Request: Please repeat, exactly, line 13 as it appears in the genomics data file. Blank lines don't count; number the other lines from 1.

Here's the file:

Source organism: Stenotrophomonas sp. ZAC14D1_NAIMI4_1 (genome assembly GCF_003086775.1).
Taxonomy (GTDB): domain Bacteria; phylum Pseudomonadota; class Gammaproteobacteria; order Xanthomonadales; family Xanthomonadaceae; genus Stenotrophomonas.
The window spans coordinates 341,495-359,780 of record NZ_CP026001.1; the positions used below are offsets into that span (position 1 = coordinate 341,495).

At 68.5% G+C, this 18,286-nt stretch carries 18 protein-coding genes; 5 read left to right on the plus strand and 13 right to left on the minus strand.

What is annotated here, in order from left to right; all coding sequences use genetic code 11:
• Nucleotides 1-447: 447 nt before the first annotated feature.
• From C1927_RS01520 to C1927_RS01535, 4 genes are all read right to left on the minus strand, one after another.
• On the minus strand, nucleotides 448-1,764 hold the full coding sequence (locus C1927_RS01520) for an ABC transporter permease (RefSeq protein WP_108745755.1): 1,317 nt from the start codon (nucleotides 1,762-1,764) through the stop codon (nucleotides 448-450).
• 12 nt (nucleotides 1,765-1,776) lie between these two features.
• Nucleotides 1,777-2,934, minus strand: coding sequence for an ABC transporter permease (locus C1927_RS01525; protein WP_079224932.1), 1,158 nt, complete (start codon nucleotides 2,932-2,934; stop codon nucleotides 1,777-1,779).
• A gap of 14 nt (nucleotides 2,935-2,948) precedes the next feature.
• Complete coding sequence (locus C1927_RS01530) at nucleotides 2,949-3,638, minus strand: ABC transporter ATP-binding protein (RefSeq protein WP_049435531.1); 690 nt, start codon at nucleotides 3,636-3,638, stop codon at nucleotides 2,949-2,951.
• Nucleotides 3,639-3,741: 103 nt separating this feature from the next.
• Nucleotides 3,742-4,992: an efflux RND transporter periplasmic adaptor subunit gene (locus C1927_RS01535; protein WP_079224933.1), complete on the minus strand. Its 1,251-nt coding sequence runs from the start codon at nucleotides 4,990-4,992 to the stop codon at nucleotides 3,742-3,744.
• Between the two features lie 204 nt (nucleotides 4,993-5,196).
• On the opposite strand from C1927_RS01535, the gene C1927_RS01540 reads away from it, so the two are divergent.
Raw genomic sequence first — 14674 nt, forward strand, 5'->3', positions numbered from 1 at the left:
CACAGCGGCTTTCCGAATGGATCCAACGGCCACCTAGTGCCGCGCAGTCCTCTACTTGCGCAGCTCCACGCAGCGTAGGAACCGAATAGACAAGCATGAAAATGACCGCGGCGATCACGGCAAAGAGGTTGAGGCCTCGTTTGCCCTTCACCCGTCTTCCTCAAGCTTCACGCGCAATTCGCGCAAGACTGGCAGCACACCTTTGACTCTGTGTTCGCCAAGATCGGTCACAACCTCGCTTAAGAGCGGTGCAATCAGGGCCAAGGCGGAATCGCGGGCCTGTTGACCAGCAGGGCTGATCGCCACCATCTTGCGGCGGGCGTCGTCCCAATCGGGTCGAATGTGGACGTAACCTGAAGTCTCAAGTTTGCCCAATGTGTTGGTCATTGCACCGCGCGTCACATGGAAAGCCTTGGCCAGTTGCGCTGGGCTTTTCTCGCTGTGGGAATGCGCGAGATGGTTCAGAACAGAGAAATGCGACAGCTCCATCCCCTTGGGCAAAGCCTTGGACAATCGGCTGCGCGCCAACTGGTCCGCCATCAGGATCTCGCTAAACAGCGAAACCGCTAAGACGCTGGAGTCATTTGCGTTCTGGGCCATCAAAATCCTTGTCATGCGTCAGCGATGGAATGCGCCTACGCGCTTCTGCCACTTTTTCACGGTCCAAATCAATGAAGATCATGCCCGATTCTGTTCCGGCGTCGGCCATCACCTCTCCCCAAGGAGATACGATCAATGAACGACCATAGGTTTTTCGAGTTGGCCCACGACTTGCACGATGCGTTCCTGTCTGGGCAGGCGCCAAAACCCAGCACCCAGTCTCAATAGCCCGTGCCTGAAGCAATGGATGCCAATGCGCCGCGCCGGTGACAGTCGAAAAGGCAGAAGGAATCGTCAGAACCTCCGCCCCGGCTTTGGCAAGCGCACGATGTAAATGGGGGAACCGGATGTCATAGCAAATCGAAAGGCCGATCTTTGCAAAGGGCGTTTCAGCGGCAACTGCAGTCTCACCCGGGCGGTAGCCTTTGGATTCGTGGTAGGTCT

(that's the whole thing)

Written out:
• Nucleotides 3,639-3,741: 103 nt separating this feature from the next.